Saturn Stars in Three Hubble Movies

Mar 20, 2007
Saturn Stars in Three Hubble Movies
This movie still shows Titan chasing its shadow across Saturn's disk. The still is from a movie created from images taken by NASA's Hubble Space Telescope. It reveals the planet's rings tipped nearly edge-on toward the Earth. This edge-on alignment happens once every 15 years. The last time this alignment occurred was in 1995 and 1996. The images for the movie were taken Aug. 6, 1995 with Hubble's Wide Field and Planetary Camera 2, in blue, green, and red filters. This true-color image of Saturn shows the bands of clouds that make up the planet's atmosphere. This banded structure is similar to Jupiter's. A thick haze covers the clouds. The moon Tethys is just beneath Saturn's rings on the left. The "thumbnail" images on the far left are frames from the movie that show the moons transiting the planet. Credit: NASA, ESA, E. Karkoschka (University of Arizona) and G. Bacon (STScI)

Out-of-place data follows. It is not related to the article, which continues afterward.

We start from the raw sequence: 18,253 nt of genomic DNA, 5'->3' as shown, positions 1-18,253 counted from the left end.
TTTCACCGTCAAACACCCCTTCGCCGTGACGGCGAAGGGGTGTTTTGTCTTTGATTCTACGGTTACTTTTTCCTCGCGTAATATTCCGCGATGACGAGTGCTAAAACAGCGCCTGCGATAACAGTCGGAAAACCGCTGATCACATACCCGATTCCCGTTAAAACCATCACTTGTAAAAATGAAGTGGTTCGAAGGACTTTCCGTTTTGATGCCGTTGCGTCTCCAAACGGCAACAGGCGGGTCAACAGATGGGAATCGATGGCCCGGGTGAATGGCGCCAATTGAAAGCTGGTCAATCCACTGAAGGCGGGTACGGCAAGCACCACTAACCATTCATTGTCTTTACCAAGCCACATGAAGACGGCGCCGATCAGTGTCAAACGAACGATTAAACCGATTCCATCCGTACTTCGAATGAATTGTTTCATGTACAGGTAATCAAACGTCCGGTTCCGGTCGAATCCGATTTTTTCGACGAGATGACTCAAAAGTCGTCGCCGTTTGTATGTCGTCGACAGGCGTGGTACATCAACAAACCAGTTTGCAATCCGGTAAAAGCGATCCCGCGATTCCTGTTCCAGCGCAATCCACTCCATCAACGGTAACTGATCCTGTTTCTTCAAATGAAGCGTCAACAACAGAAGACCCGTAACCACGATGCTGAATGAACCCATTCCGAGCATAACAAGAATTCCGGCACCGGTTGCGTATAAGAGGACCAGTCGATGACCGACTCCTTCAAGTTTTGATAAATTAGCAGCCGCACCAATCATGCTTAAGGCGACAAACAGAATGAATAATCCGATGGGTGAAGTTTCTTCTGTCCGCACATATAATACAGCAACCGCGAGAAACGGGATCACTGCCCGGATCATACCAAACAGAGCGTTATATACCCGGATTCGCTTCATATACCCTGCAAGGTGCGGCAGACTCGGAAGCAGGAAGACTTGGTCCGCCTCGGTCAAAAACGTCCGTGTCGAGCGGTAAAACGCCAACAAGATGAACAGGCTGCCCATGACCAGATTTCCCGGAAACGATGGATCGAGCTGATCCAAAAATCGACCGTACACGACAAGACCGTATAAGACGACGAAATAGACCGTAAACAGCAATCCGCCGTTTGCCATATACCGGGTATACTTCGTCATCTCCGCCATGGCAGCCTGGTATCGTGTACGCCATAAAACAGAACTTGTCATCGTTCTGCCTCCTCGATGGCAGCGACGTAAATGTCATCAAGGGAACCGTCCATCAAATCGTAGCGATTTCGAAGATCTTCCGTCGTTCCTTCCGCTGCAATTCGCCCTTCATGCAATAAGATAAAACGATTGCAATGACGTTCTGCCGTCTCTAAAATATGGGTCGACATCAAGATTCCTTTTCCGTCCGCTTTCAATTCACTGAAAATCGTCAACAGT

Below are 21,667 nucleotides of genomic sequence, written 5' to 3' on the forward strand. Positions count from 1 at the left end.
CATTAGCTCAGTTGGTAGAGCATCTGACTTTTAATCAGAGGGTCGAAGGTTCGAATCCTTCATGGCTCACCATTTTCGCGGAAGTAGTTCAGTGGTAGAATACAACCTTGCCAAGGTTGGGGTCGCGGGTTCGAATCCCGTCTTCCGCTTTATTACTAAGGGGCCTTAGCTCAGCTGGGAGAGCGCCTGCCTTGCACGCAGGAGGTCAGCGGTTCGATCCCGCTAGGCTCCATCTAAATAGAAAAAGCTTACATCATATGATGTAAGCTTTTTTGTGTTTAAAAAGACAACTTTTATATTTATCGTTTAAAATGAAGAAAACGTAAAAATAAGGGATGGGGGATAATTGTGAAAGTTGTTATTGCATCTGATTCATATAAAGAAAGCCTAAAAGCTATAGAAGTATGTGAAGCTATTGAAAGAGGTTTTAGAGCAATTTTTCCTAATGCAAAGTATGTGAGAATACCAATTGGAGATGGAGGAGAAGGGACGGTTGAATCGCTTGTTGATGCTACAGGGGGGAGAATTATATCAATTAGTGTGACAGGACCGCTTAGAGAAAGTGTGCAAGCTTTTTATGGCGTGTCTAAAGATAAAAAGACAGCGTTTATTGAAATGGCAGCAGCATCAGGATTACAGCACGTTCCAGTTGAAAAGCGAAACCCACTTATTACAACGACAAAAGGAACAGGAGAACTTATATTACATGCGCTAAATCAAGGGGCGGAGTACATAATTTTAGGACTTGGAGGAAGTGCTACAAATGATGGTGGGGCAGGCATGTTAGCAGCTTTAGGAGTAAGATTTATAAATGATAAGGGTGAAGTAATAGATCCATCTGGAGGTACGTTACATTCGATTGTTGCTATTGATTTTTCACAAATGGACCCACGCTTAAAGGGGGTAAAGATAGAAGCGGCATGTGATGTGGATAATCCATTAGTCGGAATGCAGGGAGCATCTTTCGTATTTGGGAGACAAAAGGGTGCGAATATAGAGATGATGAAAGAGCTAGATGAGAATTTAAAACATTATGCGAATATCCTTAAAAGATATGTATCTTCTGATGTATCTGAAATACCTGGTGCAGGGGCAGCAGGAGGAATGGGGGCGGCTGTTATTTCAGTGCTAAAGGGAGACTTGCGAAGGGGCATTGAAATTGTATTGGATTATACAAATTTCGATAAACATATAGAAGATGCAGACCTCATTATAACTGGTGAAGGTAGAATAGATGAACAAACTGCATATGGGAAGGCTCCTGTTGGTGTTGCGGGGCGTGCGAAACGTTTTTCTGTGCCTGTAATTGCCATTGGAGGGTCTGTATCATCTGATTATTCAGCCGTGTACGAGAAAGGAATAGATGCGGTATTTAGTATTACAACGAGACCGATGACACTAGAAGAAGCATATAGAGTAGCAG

Photogenic Saturn has now become a movie star.

Astronomers have woven NASA Hubble Space Telescope images of Saturn, its rings, and several of its moons into three movies. Each movie highlights unique times in the planet’s 30-year waltz around the Sun. Two of the movies show the motion of several of Saturn’s moons when the planet’s rings were tilted nearly edge-on to Earth and to the Sun.

These edge-on alignments of the rings occur roughly once every 15 years. Another movie presents a clear view of Saturn’s Southern Hemisphere when the planet’s rings were at maximum tilt toward Earth. Hubble snapped only about a dozen images during each of these three events, so astronomers created software to extend the photos into the hundreds of images needed for a movie.

Source: Space Telescope Science Institute

Explore further: What's the brightest star in the sky, past and future?

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